Also, Chicks is offering Avalanche Rescue and Safety for Ice Climbers and an AIARE Recreational Level 1 course.  If you want to spend a day learning backcountry ski skills or making the transition from downhill to backcountry, join us on our Intro to Backcountry Skills course; If you want to combine turns with avalanche education while staying in a ski hut (so much fun!), we would love to have you on our Intro to Backcountry Skiing and Riding Hut Clinic; And, if you’ve got the experience and mojo for black runs in the backcountry, join us in La Grave, France for Intro to Ski Mountaineering with 7,000′ couloirs and epic fondue!

Lastly, don’t miss the opportunity to sign up for the Subaru Chicks Jiffy Ice Climbing Scholarship, Feb 2-4, 2018.  Check the guidelines for deadline http://www.subaruadventureteam.com/home/womens-ice-climbing-clinic-contest

Hope to see you soon—and look out for snowballs!

Kitty Calhoun

Opening Up

Funny how the Thanksgiving season is followed by Christmas. During Thanksgiving we are to take notice of all that we are to be thankful for and one of the greatest gifts we have is each other.  So on Christmas, we demonstrate that appreciation and love with gifts.  This is a reaffirming occasion since much of the time we can become focused on protecting ourselves.  In our busy lives we tend to concentrate on what we need to do to make sure we get done what we need to do by a certain time.  Others either help us or they hinder us. The ego gets fed and the journey is forgotten.  At least that’s what happens to me, as I wrote in my blog for Subaru, “Dropping the Ego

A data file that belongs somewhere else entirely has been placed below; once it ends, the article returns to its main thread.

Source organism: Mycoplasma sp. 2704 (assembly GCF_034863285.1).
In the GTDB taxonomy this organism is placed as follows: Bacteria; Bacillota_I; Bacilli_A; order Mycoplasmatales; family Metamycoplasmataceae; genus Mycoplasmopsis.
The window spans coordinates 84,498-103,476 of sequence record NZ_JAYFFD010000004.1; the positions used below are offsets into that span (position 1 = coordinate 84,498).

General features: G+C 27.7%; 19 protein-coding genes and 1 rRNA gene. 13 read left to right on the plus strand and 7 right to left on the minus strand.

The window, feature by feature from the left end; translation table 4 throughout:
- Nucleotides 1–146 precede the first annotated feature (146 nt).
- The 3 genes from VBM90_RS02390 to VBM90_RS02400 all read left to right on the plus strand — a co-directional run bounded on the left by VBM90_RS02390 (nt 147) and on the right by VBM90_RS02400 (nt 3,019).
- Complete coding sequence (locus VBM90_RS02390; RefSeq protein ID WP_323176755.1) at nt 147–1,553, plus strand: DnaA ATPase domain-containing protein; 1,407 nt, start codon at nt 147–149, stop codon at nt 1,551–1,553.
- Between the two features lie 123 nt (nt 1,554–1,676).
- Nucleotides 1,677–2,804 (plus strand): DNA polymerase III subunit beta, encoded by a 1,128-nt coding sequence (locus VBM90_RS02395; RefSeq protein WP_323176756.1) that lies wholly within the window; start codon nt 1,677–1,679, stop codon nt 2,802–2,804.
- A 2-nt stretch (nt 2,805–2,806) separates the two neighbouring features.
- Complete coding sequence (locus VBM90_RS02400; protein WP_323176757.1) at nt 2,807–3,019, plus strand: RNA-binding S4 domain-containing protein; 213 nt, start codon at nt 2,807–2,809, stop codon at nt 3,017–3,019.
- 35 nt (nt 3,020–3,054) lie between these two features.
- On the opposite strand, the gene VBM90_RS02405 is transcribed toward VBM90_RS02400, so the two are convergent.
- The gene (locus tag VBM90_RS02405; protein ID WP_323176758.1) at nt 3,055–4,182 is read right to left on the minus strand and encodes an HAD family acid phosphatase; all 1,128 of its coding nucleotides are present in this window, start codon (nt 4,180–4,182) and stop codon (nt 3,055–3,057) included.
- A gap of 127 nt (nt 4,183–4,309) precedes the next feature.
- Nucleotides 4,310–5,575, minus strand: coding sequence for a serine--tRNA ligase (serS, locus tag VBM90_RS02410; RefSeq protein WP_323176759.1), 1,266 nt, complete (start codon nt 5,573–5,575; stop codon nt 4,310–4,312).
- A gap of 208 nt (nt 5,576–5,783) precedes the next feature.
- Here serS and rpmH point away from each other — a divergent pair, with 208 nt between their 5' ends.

Arno Ilgner, in his book, The Warriors Way, discusses how ego gets in the way of the climbing experience.  “For most of us, when it comes to meeting challenges, our own worst enemy is ourselves.  Our self-image and our self-worth are far too wrapped up in achievements.  Ego controls much of our behavior.  We constantly act out of fear and avoidance, rather than out of the love of challenge or of climbing itself.  Our mental habits raise unnecessary barriers and often, unconsciously, drain the vitality from our performances.”

At Chicks, we recognize the importance of awareness in climbing and skiing and believe that our women’s environment is a place that is supportive, yet asks each participant to push their comfort zones rather than protect the ego.  I think one of the greatest gifts that climbing continuously gives me is the humbling experience that it often is – and at the same time I gain confidence.  Sharing this with my belayer or teammate, where I have to open up and let down my guard, or ego, is an experience that I rarely get in my every day life.